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  • Michael Rouse

Let's get planning... Zoning

Updated: Dec 16, 2018

Every project starts with constraints. Some of the constraints are self imposed, think budget, while others are imposed by local, public regulations like zoning or historic district design guidelines. For our project, we only have to worry about zoning and our budget.

Zoning regulations limit uses that are allowed on a site as well as mass and bulk of structures through requirements of yard depths, lot coverage and height limits. For us, our project will have to meet the requirements of the DC 2016 Zoning R-1-B, a zone with mainly single-family detached residences. According to the Zoning Ordinance, R-1-B was created to "protect and stabilize quiet residential areas" to help foster "a suitable environment for family life".

Amongst the requirements of the R-1-B zone are side yard setbacks. These required open yards limit where the house's addition can be placed. For us, R-1-B requires an 8' wide side yard. After receiving our survey, we discovered our west side yard is 8' and our east side yard is 4' at the existing house and 5' at the existing rear covered porch (an important dimension).

Zoning regulations are rules that get applied to every site, building and structure in the city. In someplaces, buildings were constructed in another time when rule limitations were markedly different. In our case, our house was built in the 1920's when the 8' side yard was not a requirement. Our lot is also very narrow for the width of the house that was ultimately constructed. If we apply the side yards to our house as written, we'd be limited to building an addition that would be roughly 17'. Great size for a large single room, but hard to get two rooms of any great dimension.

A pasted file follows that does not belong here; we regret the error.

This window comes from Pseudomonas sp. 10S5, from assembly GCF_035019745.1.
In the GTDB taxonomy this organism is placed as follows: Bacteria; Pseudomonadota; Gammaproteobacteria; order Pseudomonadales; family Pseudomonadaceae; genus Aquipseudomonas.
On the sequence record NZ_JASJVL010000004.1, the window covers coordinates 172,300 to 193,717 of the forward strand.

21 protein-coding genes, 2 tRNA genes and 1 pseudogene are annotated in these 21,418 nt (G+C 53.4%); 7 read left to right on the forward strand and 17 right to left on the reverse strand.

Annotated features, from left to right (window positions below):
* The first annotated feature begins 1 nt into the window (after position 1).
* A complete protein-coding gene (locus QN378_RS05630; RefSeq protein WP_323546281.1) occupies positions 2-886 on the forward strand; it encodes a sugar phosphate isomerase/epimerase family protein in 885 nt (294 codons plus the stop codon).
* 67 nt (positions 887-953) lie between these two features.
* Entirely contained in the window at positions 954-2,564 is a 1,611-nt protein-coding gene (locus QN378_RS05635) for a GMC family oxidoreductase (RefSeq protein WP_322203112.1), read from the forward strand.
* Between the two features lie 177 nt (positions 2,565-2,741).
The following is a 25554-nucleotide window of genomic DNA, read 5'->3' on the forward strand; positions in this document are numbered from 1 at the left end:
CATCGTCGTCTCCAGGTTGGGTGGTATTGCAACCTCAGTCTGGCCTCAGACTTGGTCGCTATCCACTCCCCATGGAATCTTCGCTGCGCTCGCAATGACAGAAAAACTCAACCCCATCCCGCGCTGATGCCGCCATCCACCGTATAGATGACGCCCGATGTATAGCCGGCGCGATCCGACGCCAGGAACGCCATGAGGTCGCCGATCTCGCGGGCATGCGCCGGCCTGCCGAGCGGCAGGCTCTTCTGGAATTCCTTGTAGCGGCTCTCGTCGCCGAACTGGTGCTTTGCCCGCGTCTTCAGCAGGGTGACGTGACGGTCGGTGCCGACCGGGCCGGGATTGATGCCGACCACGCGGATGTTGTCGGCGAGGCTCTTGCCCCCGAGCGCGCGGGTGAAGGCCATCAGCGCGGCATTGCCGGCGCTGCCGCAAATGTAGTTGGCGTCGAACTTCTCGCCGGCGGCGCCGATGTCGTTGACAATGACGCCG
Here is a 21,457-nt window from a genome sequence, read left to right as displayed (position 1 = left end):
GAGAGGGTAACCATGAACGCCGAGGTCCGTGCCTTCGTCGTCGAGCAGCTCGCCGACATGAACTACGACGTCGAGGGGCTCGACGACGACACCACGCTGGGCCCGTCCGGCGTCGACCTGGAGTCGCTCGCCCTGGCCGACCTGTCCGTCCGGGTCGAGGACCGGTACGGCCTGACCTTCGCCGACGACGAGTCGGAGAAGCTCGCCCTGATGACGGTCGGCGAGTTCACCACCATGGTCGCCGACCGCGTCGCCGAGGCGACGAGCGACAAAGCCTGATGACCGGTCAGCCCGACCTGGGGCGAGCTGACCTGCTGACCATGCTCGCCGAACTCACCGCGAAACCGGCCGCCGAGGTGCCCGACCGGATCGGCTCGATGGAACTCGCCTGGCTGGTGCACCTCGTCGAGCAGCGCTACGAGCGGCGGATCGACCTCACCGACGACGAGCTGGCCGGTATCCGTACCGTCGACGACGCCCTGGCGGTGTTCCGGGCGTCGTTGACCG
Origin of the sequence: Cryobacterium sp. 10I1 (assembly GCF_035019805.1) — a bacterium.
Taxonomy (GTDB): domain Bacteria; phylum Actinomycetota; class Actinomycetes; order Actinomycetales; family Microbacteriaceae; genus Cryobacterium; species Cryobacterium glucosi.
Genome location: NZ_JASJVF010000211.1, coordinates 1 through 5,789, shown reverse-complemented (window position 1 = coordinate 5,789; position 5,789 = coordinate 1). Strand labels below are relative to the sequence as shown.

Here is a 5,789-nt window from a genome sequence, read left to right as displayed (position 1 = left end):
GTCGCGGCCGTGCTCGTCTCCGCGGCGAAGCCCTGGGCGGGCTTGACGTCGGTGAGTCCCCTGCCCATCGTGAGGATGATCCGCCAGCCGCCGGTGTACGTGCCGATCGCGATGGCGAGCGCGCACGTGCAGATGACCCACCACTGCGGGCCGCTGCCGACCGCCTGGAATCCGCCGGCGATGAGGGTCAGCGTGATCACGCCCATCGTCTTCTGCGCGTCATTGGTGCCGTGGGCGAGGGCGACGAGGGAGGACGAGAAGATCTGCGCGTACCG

Fortunately, the DC Zoning Ordinance has an additional side yard rule for single family structures in R-1-B:

For a building subject to a side yard requirement but which has an existing side yard less than eight feet (8 ft.) wide, an extension or addition may be made to the building; provided, that the width of the existing side yard shall not be decreased; and provided further, that the width of the existing side yard shall be a minimum of five feet (5 ft.). DC Zoning Ordinance, D307.5

Hosana! A way to gain 3 feet! Now we, can get a little closer to 20' which will get us at least one good sized room and a smaller width room that can still be functional.

Final Site Plan

Now just to work on that budget constrain... Oh well. Time to start sketching...


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